Matthew McConaughey. Not because the voters defer to me or anything like that. But they know that Matty doesn’t make it to the small screen that often, and BB will surely be decorated in many other ways. Although it’s his last chance for BB, Cranston will surely be up on the Emmy stage again.
Outstanding Supporting Actor in a Drama Series
Aaron Paul, Breaking Bad
Jim Carter, Downton Abbey
Peter Dinklage, Game of Thrones
Josh Charles, The Good Wife
Mandy Patinkin, Homeland
Jon Voight, Ray Donovan
Aaron Paul. Where I was cool with taking a Cranston break, I am absolutely UNCOOL with this award missing Paul. He brought everything to Jesse Pinkman this season. It’s truly rare to see acting like that, progressively more painful and wild and furious and tender and broken, mounting episode after episode. He turned himself inside out for that role. Period. That said, it still makes me speechless with shock that Dean Norris wasn’t even nominated in this category.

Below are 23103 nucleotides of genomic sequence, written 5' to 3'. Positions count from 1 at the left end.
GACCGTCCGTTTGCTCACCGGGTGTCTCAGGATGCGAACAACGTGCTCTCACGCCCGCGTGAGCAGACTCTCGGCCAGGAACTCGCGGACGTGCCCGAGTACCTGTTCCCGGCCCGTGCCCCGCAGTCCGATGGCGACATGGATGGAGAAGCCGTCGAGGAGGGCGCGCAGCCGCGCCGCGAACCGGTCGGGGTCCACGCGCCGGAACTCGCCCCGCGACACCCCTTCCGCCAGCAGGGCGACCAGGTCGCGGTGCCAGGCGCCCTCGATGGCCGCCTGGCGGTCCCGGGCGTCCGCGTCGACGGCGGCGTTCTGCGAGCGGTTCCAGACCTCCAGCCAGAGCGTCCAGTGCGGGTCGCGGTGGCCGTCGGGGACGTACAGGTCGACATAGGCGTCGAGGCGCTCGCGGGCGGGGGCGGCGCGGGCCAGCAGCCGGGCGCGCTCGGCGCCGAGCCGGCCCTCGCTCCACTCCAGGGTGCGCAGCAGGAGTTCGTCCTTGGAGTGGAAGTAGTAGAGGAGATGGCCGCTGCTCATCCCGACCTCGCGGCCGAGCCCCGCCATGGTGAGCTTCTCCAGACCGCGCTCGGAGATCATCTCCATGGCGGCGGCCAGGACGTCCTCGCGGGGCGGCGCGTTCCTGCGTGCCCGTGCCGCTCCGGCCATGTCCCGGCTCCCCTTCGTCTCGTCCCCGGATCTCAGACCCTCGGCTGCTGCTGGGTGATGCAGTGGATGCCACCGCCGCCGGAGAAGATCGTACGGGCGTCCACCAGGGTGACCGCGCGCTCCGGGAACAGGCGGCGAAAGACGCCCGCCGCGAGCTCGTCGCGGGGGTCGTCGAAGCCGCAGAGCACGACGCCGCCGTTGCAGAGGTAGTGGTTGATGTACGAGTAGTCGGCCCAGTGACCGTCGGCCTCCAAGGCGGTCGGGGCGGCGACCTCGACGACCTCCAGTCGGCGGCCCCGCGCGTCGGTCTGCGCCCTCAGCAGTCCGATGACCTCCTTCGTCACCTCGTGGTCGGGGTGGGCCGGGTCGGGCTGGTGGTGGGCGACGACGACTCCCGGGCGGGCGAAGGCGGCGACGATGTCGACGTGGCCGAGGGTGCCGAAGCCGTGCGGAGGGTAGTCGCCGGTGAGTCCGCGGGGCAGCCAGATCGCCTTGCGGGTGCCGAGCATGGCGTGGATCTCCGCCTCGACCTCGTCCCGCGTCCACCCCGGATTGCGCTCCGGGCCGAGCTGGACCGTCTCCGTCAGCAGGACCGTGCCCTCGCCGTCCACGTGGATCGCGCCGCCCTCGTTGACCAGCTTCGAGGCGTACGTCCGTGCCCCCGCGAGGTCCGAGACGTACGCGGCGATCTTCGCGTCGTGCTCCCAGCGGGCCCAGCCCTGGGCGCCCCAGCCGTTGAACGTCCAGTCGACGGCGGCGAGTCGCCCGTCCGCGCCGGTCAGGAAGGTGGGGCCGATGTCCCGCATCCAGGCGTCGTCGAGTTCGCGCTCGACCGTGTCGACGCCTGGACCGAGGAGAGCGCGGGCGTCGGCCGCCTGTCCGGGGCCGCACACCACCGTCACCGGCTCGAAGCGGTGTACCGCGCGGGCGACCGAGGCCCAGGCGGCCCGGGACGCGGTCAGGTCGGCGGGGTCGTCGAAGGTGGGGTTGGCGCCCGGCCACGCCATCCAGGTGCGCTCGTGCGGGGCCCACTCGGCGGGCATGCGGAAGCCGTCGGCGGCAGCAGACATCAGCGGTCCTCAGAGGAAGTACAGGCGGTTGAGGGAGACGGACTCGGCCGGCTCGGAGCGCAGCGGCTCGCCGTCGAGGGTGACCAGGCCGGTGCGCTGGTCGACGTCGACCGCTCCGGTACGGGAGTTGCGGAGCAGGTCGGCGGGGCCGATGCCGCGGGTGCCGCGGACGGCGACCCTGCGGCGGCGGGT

Aaron Paul. I think his only real competition in the category is Peter Dinklage, and although he really brought the passion as Tyrion in GoT, he just didn’t have the same level of material as Paul to work with. I doubt the voters would even touch Jon Voight or Jim Carter, or even Mandy Patinkin. Josh Charles is also a contender, but quite far in the distance.
Outstanding Supporting Actress in a Drama Series
Anna Gunn, Breaking Bad
Maggie Smith, Downton Abbey
Lena Headey, Game of Thrones
Christine Baranski, The Good Wife
Christina Hendricks, Mad Men
Joanne Froggatt, Downton Abbey